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Age Gracefully with Acupuncture and Herbal Medicine

Beverly Fornoff

Beverly Fornoff

To many, living into the golden years” means chronic pain, frequent trips to doctors and specialists, replacement of deteriorated joints, or a never-ending list of medications. According to a 2008 National Health Interview Survey, 85.6 percent of adults age 65 or older in the U.S. had at least one of the top six chronic medical conditions. 

 

We can take heart and find encouragement in Chinese wisdom. One of the earliest Chinese medical classics, the Huangdi Neijing, exhorts the living of a simple life, balancing activity and rest and observing the laws of nature as a way to a long, healthful life. This means paying attention to the rhythms of our bodies and knowing how to create balance in our lives. 

 

The ancient Chinese paid close attention to how their bodies reacted to the environment and developed qigong, tai chi, acupuncture and herbal medicine to regulate the flow of qi (energy) through the body, bringing themselves back into balance. 

 

Recent studies have shown that acupuncture works by affecting the pituitary gland, stimulating the release of hormones, and by reducing pro-inflammatory markers which lowers pain, increases energy and supplements the immune system. According to Chinese philosophy, acupuncture and herbal medicine are used to raise or lower energy, warm or cool where necessary, nourish blood and fluids and improve circulation, all to support the bodys natural healing process.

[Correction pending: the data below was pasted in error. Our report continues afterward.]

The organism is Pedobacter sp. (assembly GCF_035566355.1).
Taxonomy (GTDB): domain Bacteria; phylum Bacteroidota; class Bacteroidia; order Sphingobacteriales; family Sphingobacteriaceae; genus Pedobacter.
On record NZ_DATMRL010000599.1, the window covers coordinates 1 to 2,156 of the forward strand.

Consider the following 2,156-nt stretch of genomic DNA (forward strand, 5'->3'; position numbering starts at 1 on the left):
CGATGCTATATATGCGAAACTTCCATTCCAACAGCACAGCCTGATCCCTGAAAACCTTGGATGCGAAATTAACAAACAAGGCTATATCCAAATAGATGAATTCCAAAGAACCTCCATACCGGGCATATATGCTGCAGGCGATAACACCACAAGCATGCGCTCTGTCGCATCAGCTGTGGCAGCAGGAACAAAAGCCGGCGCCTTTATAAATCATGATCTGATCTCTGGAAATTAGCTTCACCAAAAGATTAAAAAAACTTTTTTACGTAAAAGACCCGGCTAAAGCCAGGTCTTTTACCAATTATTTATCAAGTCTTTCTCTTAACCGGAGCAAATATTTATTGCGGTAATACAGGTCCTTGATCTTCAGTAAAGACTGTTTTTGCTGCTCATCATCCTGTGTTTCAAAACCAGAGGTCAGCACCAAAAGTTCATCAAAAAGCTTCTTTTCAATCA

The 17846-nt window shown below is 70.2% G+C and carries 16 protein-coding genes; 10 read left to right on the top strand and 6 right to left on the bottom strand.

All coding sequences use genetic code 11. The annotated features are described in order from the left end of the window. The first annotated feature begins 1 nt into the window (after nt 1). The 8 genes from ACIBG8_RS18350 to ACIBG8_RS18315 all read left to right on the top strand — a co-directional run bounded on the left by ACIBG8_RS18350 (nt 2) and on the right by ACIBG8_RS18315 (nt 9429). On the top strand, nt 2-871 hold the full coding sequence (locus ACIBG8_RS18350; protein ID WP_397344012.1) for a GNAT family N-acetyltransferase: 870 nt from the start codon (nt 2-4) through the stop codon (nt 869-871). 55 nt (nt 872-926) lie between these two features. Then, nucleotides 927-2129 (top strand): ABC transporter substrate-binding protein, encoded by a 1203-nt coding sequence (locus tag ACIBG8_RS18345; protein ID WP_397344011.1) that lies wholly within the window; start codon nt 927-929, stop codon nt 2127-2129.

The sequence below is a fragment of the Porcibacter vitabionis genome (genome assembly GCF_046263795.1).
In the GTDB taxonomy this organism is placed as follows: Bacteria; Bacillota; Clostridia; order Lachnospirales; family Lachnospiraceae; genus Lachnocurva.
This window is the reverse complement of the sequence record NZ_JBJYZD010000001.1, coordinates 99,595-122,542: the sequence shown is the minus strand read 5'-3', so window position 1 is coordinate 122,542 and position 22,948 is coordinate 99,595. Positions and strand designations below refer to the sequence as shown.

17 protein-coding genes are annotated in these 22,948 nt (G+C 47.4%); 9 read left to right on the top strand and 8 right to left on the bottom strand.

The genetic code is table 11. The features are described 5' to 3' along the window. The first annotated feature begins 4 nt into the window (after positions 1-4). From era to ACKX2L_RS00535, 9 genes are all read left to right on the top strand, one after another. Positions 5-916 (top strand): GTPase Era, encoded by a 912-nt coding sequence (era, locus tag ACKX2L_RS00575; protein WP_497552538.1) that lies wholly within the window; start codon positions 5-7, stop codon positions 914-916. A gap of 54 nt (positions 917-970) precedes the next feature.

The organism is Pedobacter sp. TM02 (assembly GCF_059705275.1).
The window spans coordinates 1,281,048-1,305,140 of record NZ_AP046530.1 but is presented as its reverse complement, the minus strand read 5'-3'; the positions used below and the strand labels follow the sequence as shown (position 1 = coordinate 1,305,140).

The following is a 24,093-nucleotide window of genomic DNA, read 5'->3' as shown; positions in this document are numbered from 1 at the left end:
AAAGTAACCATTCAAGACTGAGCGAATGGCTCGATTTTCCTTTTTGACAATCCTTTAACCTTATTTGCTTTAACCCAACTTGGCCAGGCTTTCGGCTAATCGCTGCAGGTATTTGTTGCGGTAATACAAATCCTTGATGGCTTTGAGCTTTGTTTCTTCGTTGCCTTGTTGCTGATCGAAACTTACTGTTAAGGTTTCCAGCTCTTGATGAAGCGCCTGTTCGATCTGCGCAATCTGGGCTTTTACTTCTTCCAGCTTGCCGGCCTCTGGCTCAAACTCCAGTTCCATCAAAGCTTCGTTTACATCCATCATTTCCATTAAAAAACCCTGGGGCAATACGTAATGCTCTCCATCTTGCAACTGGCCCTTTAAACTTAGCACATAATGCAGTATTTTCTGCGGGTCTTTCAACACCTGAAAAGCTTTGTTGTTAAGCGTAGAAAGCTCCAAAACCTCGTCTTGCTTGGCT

In addition to preventing and reversing illness throughout life, acupuncture and herbal medicine are often used to keep the body in balance as it goes through changes commonly associated with aging. 

 

  • Reduce pain. Many studies strongly suggest that acupuncture should be an option for pain management. Electrical stimulation to the needles is often used to enhance the effect. Fire cupping is often added to relax and loosen the muscle tissue, and moxibustion for warming therapy. 

  • Reduce menopausal symptoms. Several studies have shown that acupuncture is effective in reducing hot flushes, anxiety and depression associated with menopause. Herbal medicine is commonly used by acupuncturists to nourish and cool the blood and fluids in order to alleviate dryness and hot flushes. 

  • Calm anxiety, relieve depression and reduce insomnia. It is common for people who have had acupuncture to report a feeling of calmness, peace and relaxation immediately after their treatment. It is possible that endorphin release is involved, but according to the classical functions, acupuncture and herbs balance rising energy associated with anxiety by calming and settling the Heart energy, and nourishing the blood, allowing for more restful sleep. 

  • Enhance libido. Although the effectiveness of acupuncture for sexual health has not been studied, many people report having more energy and less tension with regular acupuncture treatment, which may improve depression and promote healthier relationships. 

 

One of the advantages of acupuncture and herbal medicine is that each person is treated as a unique individual, with a treatment protocol designed to address the whole person, body, mind and spirit. In this way, it can be a means to cultivate health and prevent disease throughout life, as well as to encourage a return to balance during illness. 

 

Beverly Fornoff is a licensed acupuncturist, certified herbalist and owner of Lancaster Acupuncture LLC, a partner of Eden Natural Care Center, located at 600F Eden Rd., Lancaster,. Connect with her at LancasterAcupuncture.com. 

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